This text was Extracted from by Knight Frank’s “Africa Report 2015: Real Estate Markets in a Continent of Growth and Opportunity.
Despite the recent construction of new buildings, Luanda still suffers from a lack of good quality office stock, and occupancy costs remain the highest in Africa. It is estimated that the majority of the 250,000-300,000 sq m of office space being brought to the market during 2014- 15 has already been either pre-let or sold. The market is dominated by occupiers from the oil sector, and it is expected that recent falls in oil prices will affect demand. The prime office areas are the Ingombota and Baixa districts in the city centre, while secondary office areas include Maianga, Alvalade and Miramar. There is also notable office development activity to the south of the city in Talaton.
The retail sector in Luanda is still at a nascent stage of its development. While international retailers have started to be attracted by the growth of Luanda’s middle class, high set-up costs and the difficulty of entering the market are holding many back. There are only three modern shopping centres in Luanda, although several others are under construction. However, many of the new developments have suffered from a lack of funding and have been slow to materialise. For example, the Comandante Gika project, originally planned to be completed in 2010, remains under construction. A 10,000 sq m Kero hypermarket has opened in the complex, but it remains the only tenant while development continues around it.
Industrial market activity is mainly associated with the oil sector, and most of the existing stock is owner-occupied. The principal industrial locations are Luanda port and Viana to the east of the city, while there are also established warehouse districts at Benfica, the Cacuaco road, and the road to Catete. The logistics property sector is relatively undeveloped and immature, and good quality warehouse space is scarce. The Angolan government operates the ZEE (Special Economic Zone) in Viana, where warehouse properties can be leased for a fraction of the cost of privately- owned parks, but there are strict criteria governing appropriate tenants which make it extremely difficult to locate there.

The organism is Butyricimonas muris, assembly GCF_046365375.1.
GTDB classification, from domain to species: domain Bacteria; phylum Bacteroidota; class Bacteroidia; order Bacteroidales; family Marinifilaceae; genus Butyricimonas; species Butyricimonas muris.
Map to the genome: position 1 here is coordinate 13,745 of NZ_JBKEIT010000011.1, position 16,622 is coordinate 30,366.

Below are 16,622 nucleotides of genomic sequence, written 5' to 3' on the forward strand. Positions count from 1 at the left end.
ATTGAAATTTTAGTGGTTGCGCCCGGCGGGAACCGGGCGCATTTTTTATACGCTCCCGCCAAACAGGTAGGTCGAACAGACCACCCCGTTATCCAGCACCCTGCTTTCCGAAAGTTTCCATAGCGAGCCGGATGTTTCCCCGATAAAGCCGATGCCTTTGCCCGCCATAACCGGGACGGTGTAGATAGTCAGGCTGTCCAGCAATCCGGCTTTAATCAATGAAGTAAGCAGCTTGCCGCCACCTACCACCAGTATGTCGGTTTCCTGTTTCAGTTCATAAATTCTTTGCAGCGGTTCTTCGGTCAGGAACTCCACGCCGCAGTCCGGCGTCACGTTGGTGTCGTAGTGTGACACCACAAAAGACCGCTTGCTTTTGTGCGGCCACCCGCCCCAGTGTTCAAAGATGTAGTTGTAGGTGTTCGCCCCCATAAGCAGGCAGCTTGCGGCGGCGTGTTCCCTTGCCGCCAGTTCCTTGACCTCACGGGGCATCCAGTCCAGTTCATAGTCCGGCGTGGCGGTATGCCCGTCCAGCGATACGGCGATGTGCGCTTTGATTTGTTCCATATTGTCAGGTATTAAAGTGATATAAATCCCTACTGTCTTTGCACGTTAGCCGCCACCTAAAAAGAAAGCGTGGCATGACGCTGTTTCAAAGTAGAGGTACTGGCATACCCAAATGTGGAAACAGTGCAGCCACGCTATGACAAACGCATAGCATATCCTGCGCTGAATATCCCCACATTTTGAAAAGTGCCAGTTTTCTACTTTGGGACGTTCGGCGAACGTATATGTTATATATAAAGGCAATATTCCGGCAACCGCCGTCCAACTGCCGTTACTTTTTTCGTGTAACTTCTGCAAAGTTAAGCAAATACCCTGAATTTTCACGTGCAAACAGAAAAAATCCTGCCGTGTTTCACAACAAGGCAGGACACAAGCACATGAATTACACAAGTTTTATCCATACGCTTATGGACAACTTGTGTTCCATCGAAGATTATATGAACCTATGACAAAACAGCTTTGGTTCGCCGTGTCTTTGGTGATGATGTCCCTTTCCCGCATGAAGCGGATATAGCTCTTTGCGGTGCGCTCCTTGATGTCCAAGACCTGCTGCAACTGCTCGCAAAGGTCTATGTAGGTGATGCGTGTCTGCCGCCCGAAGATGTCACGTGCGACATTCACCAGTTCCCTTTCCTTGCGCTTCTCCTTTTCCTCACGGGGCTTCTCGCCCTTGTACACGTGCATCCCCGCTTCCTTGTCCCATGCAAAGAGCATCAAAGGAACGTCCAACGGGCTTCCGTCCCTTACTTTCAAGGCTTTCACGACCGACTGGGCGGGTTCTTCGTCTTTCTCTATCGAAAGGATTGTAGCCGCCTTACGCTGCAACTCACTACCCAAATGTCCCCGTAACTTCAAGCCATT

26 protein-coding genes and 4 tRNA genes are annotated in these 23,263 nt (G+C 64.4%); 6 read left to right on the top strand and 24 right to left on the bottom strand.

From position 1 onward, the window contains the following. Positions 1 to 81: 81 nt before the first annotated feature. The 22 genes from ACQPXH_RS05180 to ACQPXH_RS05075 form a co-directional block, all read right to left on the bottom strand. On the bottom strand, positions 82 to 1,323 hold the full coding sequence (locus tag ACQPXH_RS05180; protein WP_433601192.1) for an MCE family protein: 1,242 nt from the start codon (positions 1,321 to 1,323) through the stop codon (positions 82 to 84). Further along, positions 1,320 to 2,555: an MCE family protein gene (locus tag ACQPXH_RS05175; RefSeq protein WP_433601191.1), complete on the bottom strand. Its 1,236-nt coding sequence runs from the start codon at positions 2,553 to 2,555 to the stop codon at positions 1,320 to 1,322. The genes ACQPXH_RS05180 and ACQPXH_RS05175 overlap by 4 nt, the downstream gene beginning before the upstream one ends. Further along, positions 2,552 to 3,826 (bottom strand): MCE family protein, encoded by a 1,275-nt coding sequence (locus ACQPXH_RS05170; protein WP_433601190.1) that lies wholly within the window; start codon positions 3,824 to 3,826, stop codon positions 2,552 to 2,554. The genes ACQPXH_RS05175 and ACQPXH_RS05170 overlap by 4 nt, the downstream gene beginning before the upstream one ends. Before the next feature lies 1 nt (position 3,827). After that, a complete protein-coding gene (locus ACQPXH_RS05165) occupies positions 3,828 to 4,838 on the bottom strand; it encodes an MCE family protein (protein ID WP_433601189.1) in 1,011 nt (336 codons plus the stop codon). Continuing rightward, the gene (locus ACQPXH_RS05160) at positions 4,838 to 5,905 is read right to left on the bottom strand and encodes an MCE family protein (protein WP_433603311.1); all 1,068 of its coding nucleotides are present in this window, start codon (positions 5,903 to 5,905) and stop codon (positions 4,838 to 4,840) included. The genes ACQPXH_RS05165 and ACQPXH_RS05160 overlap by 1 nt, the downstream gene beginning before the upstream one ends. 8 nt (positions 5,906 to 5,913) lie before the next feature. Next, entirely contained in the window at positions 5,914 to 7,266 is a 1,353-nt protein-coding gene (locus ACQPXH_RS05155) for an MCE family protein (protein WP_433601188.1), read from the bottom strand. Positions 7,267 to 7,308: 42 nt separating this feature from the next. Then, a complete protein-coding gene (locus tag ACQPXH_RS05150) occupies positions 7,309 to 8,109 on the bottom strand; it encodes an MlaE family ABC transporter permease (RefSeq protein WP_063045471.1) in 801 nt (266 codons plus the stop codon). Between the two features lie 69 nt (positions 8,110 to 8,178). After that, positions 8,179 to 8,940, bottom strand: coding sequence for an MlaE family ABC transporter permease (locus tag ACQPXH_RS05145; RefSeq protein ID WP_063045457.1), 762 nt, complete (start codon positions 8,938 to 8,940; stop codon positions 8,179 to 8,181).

The prices of good quality villas and apartments in Luanda have been among the highest in the world in recent years. However, a virtually non-existent mortgage market and significant volumes of new supply have put downward pressure on prices. This trend is expected to continue as a result of falls in oil prices. New residential property tends to be located either in central Luanda or to the south in Talatona. This location provides lower cost housing and is popular with ex- pat families. Prime four bedroom houses rent for around US$15,000 per month in Talatona, compared with US$25,000 per month in the city centre.
Source: Knight Frank